Sheed shows us how these men and women managed —— as often in feast as in famine —— to pursue their dreamy, wholly impractical and highly unmanageable careers, even, in a sense, how un-American their way of life was, yet how they nevertheless produced such gems as Berlin’s “Oh, How I Hate To Get Up In the Morning,“ “a Pretty Girl Is Like a Melody,” or Gershwin’s, “Rhapsody in Blue,” “Fascinating Rhythm,” and “More than You Know.” Try Cole Porter’s “I’ve Got You Under My Skin,” “What is This Thing Called Love,” or Harold Arlen’s, “Stormy Weather,” “Blues in the Night” —— just to pick a few random samples from an ocean of scintillant wonders . Ever hummable, unforgettable tunes, and so many bubbling with good cheer, they remain even at this late date that “American standard” and are likely to keep alive for generations to come.
Yet these songs come accompanied by many tales of woe. Tales of disappointments, entanglements, feuds, mis-caluclations, mismanagements and of sheerest misery—— alcoholism, drug addition, and sad, pathetic or even tragic deaths. Such were woven into and out of the lives of these musicians, the makers of our popular music.
We learn, for example, of Gershwin’s early successes and triumphs, and then of his utter despair! At the top of his form, he saw the first gala production of his operatic masterpiece, PORGY AND BESS flop disastrously on Broadway. Disillusioned, he turned to Hollywood, desperately hoping to keep himself together by feverishly working and yet certain that he’d compromised his music. How painful to follow him to an untimely death and one that prevented his ever learning of his failure’s becoming our American classic. A work that today lives in the spheres while the composer’s genius itself has been recognized as a star of the first magnitude.
Sheed relates the tale of the dapper, ever-ebullient Cole Porter’s decline following an accidental fall from his beloved horse, only to be trampled upon by the terrified beast that has thrown him. Yet, we also hear how he went on producing super-sophisticated songs, superbly light and cheerful despite his debilitation and persistent pain.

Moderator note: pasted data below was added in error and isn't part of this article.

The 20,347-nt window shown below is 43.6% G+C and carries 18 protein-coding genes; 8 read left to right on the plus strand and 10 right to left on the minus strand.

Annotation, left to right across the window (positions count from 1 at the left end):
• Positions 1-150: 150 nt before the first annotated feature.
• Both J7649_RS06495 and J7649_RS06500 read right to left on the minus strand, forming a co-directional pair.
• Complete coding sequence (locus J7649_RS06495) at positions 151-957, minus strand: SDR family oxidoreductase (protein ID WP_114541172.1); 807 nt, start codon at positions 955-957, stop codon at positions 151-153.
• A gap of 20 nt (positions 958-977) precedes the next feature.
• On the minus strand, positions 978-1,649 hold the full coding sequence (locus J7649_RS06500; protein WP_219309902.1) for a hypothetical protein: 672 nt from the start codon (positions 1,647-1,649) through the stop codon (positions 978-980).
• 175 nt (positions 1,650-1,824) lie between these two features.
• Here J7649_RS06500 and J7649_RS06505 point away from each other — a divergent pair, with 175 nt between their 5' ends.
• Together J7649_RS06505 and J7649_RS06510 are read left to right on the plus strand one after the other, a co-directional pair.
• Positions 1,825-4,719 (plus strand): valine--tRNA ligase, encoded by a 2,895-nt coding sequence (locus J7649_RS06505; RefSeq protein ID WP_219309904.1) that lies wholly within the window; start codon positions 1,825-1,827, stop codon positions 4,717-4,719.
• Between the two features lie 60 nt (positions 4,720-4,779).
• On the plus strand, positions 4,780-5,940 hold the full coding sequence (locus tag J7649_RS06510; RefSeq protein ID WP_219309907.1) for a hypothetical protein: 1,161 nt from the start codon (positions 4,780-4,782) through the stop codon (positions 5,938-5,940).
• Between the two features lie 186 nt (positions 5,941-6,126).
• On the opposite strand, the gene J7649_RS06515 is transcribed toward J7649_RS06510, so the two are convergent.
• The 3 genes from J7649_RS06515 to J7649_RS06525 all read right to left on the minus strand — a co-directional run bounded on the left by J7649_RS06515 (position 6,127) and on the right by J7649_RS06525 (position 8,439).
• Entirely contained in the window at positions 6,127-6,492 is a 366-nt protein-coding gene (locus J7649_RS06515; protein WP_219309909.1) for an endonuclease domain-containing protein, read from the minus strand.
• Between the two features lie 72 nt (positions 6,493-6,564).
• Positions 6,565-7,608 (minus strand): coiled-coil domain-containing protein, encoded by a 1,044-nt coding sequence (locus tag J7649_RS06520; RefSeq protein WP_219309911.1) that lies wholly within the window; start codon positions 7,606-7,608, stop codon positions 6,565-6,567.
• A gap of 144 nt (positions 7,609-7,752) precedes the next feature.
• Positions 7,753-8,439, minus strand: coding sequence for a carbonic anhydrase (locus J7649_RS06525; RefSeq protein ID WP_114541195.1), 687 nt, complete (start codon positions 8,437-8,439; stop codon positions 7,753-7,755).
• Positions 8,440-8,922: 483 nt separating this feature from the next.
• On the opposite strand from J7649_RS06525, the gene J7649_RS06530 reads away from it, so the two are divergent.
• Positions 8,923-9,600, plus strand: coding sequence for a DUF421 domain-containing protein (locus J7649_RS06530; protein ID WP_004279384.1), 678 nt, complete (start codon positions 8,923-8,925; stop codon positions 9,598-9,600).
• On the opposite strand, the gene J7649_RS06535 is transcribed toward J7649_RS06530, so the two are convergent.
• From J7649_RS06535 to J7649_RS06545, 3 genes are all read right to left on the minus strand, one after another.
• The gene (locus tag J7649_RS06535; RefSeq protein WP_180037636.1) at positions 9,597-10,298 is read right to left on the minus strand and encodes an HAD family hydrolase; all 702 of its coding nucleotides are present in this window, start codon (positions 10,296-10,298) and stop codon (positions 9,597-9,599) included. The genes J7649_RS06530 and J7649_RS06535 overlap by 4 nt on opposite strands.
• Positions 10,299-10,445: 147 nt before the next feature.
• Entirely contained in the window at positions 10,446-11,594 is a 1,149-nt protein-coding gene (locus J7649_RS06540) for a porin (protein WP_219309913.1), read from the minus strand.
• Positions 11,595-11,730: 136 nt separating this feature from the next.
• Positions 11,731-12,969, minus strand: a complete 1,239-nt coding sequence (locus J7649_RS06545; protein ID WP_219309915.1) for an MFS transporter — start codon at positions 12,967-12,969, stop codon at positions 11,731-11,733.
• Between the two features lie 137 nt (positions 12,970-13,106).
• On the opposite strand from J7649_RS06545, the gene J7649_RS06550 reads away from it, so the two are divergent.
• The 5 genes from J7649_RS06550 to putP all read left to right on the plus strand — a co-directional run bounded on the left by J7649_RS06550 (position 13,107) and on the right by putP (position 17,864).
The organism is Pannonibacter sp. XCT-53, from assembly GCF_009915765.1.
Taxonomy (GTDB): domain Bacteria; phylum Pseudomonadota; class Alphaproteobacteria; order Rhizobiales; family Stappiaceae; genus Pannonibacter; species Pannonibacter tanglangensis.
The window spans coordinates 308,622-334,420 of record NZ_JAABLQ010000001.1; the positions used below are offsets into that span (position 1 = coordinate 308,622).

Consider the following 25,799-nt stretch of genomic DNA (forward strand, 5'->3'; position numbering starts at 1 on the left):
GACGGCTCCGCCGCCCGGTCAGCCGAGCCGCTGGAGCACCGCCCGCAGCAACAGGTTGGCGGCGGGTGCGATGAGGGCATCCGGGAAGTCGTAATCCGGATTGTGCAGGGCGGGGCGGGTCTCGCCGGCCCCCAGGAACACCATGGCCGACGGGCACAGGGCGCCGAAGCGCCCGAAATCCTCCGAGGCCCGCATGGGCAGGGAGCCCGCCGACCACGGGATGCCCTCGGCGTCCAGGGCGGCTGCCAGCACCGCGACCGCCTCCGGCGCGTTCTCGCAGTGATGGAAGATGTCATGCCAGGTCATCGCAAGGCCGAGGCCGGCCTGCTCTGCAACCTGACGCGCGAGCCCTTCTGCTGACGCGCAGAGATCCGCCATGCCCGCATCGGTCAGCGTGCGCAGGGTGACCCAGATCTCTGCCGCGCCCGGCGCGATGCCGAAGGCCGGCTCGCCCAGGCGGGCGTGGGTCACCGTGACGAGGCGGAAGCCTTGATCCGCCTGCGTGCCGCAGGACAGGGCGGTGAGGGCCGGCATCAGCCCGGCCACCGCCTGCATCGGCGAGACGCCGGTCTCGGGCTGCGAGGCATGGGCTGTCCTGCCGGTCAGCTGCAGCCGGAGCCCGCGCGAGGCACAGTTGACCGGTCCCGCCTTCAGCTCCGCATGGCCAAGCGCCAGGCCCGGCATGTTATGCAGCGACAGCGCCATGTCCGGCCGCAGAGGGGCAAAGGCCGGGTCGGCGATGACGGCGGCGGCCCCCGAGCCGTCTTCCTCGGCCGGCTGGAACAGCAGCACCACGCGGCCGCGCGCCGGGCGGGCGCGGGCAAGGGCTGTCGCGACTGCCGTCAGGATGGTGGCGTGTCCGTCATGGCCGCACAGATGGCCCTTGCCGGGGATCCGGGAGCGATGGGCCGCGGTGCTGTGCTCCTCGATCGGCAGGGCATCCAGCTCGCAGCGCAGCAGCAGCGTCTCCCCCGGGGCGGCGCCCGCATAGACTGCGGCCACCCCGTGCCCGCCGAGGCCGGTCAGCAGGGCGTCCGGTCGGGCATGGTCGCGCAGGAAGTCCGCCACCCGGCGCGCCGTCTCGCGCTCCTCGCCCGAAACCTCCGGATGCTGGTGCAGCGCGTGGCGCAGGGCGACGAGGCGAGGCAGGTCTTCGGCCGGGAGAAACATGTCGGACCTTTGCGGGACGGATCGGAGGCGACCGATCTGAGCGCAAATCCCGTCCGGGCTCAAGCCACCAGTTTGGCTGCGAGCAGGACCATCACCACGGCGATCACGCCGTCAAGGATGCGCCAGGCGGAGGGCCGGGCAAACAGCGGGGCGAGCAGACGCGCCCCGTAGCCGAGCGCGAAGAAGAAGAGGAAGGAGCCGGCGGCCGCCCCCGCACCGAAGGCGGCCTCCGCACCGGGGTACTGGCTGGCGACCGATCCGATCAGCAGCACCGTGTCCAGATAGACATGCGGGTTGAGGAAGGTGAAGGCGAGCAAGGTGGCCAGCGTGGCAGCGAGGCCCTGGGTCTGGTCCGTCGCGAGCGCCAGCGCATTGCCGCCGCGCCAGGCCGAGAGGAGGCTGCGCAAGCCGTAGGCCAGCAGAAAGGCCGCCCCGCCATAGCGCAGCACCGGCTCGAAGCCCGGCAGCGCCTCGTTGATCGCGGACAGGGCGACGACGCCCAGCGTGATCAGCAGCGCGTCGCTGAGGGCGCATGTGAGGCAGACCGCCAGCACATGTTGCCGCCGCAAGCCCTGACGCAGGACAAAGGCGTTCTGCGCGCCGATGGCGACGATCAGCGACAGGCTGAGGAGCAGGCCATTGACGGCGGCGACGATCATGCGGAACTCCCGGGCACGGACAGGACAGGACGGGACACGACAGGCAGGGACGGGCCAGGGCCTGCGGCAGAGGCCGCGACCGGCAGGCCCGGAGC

As for Jerome Kern’s own miseries, he also imagined that he had abandoned his “ true calling,” when he was forced to resort to Hollywood. He actually believed that when he had forsaken his highest talent and his chosen form, the operetta, he’d lost his integrity altogether. What with early success and recognition for his SHOW BOAT, he had gone forward eagerly with ROBERTA, and with adaptations to “American style” of Vienna-type hits like Rudolf Friml’s clunky ROSE MARIE. But Kern was sure that stooping to Broadway’s notions with such works as ANNIE GET YOUR GUN and, finally, Hollywood’s commercial standards was the pits!. Even so—— came the irony of ironies! What happened was his pairing out on the Coast with Fred Astaire and the great Hermes Pan, his choreographer, to make his songs shimmer as never before. In such incredible musicals as SWING TIME, such miracles as “Never Gonna Dance,” or “A Fine Romance,” we remember still what the composer himself never himself acknowledged, namely that it was these swinging numbers by which he had distinguished himself as a composer.
Indeed, it’s impossible to conclude without mentioning many others, whose names are virtually unknown to us, yet whose songs leap out of every page. A Harry Warren, who wrote “42nd Street,” “Shuffle Off To Buffalo,” “Chattanooga Choo Choo,” “I only Have Eyes For You ,“ and “You’re Getting To Be a Habit With Me.” Or, Jimmy van Huesen, Frank Sinatra’s musical partner, whose, “I’ll Never Smile Again,” and “Imagination,” swept the country along with the cocky singer . Of course, we need to name Johnnie Mercer, the man behind Bing Crosby’s own great performances, whose music and lyrics will ever be identified with the “all-American voice.” Is there any question that his “Something’s Gotta Give,” “My Momma Don Tol’ Me,” and “Accentuate the Positive,” belong to us all, even after the juke box has vanished, replaced by iPod library songs?
Sheed observes early on that he must have hummed hundreds of tunes aloud in the course of writing, THE HOUSE THAT GEORGE BUILT. He concludes his evocations of those glories with Irving Berlin’s judgment of his own life’s work: “If this book starts you tapping your feet, I’m happy beyond words.”